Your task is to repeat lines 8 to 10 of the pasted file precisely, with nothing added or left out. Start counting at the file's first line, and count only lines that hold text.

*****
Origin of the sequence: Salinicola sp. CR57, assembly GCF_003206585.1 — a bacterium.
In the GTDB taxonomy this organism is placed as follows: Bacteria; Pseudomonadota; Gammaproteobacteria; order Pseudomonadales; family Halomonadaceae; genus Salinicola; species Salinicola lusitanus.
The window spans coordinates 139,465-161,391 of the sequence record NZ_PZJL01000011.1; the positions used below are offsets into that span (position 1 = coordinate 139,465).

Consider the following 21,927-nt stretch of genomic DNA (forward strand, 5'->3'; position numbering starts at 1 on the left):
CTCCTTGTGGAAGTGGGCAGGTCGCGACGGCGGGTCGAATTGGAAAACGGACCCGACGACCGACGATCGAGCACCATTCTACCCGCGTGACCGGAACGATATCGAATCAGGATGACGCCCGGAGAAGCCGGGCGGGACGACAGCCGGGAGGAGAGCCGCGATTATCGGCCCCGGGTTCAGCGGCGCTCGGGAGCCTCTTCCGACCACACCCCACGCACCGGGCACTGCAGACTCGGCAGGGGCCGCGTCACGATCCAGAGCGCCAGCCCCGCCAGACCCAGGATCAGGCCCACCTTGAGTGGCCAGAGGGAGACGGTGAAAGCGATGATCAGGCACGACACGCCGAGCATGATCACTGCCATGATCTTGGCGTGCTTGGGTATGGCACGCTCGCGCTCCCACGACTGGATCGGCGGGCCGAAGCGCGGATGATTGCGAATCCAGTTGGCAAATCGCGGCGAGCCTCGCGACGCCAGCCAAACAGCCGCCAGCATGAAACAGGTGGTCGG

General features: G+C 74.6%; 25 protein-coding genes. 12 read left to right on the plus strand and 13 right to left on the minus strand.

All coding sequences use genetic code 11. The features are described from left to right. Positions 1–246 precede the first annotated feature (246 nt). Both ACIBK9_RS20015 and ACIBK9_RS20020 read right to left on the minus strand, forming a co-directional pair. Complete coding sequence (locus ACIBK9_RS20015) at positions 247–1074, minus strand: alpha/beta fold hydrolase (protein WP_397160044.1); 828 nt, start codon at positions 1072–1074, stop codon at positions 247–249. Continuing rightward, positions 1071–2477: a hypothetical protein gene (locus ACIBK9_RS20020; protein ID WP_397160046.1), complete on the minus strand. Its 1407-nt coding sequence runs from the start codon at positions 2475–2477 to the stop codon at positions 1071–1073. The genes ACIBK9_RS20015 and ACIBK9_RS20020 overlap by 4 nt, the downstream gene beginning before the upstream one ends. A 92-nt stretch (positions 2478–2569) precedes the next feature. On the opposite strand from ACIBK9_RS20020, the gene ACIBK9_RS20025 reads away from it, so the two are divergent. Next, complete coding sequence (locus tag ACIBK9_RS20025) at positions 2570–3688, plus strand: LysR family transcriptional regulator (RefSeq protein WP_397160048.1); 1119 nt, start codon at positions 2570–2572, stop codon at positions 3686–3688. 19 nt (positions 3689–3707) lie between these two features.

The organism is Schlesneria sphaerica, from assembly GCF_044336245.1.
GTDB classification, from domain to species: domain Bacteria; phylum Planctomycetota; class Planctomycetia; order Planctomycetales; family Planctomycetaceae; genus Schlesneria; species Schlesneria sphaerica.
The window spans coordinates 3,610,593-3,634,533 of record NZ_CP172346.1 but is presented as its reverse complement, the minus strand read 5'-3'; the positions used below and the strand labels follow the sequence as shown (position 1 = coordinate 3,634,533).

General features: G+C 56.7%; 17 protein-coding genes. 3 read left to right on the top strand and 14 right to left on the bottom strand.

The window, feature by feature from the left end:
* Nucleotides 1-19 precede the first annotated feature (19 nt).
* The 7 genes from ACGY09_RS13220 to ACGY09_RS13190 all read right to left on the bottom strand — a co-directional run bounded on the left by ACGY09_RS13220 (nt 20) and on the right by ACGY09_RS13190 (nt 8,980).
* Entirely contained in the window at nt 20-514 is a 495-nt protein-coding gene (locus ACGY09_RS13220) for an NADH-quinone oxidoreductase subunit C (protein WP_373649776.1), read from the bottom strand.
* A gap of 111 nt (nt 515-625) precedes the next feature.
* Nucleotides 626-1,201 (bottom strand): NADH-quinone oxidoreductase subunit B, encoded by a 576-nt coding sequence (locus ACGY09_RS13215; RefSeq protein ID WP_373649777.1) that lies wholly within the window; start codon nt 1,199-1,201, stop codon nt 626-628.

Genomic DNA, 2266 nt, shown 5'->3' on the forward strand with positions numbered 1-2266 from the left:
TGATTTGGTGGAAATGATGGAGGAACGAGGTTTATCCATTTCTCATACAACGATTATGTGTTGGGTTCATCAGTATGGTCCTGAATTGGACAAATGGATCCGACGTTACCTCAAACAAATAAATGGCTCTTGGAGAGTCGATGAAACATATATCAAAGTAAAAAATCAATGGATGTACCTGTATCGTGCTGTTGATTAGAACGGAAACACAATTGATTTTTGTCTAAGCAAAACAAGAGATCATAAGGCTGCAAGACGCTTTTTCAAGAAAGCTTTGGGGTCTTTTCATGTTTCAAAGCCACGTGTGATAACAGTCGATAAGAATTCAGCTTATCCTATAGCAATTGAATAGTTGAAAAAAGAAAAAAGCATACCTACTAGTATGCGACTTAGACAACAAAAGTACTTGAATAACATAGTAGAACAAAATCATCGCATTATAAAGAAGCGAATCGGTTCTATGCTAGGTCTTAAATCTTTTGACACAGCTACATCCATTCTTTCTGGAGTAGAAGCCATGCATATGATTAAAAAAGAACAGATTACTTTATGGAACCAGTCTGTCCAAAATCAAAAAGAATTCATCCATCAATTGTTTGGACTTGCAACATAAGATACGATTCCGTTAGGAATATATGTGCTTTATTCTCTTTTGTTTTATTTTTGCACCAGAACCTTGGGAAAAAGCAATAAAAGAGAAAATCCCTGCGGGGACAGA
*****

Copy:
The organism is Schlesneria sphaerica, from assembly GCF_044336245.1.
GTDB classification, from domain to species: domain Bacteria; phylum Planctomycetota; class Planctomycetia; order Planctomycetales; family Planctomycetaceae; genus Schlesneria; species Schlesneria sphaerica.
The window spans coordinates 3,610,593-3,634,533 of record NZ_CP172346.1 but is presented as its reverse complement, the minus strand read 5'-3'; the positions used below and the strand labels follow the sequence as shown (position 1 = coordinate 3,634,533).